Remember that despite is never followed by 'of'. Don't say 'despite of something', say despite something:

She is an excellent assistant, despite of her lack of computer skills.

She is an excellent assistant, despite her lack of computer skills.

Note that in spite has a similar meaning but is always followed by 'of':

In spite of her lack of computer skills, she is an excellent assistant.

The entry for despite as a preposition in this Cambridge dictionary consists of two definitions:

despite preposition 1 without taking any notice of or being influenced by; not prevented by: [examples omitted] 2 despite yourself If you do something despite yourself, you do it although you do not want to or although you know you should not: [examples omitted]

This dictionary, however, has no entry for despite as a noun.

Recent instances of "despite of" as a prepositional phrase are somewhat rare in Google Books searches, but they do occur. For example, from Jorge Alió & ‎Dimitri Azar, Management of Complications in Refractive Surgery (2008):

Dry eye symptoms have not been shown to increase after myopic LASIK enhancements despite of documented higher ocular surface fluorescein staining scores.

And from Nathan Rein, The Chancery of God: Protestant Propaganda Against the Empire, Magdeburg 1546–1551 (2008):

Reconciliation between Magdeburg and the Empire still seemed possible, negotiations were under way, and a military campaign would be horrendously expensive; thus, Maurice and the other princes held out for a peaceful settlement, even despite of the mounting evidence of Magdeburg's intransigence in the form of pamphlets and occasional anticlerical aggression.

There are even some recent instances of "in despite of," with despite clearly operating in its old position as a noun. For example, from John France, The Crusades and the Expansion of Catholic Christendom, 1000–1714 (2006):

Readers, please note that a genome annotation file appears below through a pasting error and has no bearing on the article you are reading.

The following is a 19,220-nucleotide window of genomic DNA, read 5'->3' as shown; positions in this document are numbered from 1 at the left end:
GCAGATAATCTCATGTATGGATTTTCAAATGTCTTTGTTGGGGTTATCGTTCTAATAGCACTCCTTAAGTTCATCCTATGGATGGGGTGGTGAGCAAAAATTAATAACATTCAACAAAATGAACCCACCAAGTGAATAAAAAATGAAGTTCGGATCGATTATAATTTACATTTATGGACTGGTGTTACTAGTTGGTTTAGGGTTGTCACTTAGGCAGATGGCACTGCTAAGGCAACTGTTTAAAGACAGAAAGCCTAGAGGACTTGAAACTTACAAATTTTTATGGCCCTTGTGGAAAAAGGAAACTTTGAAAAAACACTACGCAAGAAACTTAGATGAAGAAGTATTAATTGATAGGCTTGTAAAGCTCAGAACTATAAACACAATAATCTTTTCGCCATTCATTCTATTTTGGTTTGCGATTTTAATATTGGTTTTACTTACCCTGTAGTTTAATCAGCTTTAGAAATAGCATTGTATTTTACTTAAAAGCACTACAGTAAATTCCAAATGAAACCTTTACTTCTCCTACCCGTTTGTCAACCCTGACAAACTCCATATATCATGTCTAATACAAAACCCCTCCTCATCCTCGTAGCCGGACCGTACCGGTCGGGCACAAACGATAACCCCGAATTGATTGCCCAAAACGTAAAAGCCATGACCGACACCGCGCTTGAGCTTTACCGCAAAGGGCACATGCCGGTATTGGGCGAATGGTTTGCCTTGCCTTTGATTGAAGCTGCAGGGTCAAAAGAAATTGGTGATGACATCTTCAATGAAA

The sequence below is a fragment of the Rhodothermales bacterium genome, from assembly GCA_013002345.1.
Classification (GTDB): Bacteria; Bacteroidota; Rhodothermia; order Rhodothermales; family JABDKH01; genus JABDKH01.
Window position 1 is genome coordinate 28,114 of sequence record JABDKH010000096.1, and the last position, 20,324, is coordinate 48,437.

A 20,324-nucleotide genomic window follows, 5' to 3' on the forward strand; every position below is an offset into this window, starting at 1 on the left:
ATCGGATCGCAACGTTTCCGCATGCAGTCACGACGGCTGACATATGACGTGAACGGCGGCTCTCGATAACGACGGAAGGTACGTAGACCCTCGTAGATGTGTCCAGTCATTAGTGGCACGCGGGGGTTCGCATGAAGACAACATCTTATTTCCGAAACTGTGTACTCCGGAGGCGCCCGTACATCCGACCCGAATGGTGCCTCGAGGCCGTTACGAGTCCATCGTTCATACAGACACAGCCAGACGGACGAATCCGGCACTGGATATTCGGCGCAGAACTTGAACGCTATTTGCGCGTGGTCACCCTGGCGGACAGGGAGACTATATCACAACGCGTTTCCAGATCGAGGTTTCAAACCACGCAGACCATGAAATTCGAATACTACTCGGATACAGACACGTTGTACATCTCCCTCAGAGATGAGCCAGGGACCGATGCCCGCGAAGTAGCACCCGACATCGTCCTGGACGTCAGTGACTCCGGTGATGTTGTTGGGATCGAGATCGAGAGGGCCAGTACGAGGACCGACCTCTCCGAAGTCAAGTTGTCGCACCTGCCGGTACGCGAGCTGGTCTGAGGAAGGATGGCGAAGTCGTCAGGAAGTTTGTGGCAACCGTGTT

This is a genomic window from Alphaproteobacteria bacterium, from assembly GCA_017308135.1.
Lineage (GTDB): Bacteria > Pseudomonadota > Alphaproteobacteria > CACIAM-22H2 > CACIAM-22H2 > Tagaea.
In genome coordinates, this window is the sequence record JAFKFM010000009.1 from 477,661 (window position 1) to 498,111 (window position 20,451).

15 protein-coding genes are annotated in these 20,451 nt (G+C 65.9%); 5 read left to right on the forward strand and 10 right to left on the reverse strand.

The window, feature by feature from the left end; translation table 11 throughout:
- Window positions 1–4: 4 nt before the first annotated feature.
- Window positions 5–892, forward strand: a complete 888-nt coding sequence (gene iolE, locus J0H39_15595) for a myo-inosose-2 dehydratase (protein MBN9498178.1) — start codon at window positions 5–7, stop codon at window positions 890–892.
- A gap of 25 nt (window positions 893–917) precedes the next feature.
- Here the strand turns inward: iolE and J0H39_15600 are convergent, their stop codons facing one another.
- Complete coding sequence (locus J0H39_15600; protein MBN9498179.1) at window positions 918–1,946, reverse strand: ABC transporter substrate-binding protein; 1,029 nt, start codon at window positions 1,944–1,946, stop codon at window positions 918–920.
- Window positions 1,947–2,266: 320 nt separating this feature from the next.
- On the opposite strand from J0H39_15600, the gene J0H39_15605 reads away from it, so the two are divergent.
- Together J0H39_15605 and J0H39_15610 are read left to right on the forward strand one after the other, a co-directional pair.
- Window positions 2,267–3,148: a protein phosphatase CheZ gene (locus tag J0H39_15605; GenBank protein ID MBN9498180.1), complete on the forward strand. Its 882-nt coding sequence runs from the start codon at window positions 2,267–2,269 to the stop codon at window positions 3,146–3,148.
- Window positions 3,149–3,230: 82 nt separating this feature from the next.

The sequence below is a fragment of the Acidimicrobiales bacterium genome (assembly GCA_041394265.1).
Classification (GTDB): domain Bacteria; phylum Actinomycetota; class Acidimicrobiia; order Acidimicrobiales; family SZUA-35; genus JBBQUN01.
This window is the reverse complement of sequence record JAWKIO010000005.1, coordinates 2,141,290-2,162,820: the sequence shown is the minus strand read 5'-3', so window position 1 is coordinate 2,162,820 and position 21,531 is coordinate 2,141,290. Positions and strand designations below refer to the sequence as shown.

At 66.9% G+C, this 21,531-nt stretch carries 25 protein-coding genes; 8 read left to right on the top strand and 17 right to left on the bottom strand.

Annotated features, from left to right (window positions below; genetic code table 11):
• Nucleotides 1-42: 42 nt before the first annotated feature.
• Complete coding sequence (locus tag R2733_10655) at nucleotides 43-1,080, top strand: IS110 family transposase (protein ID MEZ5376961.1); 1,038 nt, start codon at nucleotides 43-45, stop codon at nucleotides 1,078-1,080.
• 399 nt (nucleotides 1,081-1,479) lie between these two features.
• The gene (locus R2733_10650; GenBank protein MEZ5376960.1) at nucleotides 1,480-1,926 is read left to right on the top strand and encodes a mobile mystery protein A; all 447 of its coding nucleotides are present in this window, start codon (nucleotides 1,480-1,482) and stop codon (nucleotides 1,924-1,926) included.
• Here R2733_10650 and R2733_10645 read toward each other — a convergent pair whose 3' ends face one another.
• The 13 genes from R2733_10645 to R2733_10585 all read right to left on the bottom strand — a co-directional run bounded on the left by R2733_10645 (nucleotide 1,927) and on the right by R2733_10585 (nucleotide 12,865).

Strongbow had married Diarmait's daughter Aoife, and on her father's death it became known that the dead king had designated him as his successor to Leinster, in despite of Irish succession laws and the claims of his own sons.

And from Hanning Chen, Molecular Modeling of Proton Transport in Condensed Phases (2008):

Examining th hydronium coordination number of NEO as a function the mole ratio between HCl and NEO reveals that the hydrophobic surface of NEO is large enough to accommodate the amphiphilic hydroniums even for A4 as ~80% of the hydroniums participate in the formation of HHC in despite of the low pH value.

...

Nevertheless, in despite of the small numerical discrepancy, the FM-EVB is still able to correctly reflect the tendency of the boxsize effect on DH+, and is also projected to be in reasonably good agreement with the FP-EVB even for considerably large systems.


Conclusions

Cambridge Advanced Learner's Dictionary is clearly incorrect when it asserts that "despite is never followed by 'of'," but the rule that the dictionary tries to teach advanced English learners is undoubtedly practical and useful: most people speaking and writing in English don't use the phrase "despite of," and many people hearing the phrase will assume that it is an error.

The facts that despite in the phrase "in despite of" is a noun and that (according to the most recent Merriam-Webster's Collegiate Dictionary) despite as a noun remains in good standing in current English hold little practical weight, it seems to me. In most real-world situations, "in despite of" comes across as poetical, quaint, or mistaken. Still, the phrase has a long history of respectable use in English, and the notion that "in despite of" somehow transgresses against sense even more objectionably than "despite of" alone does fails to consider the differing parts of speech that despite functions as in the two phrases.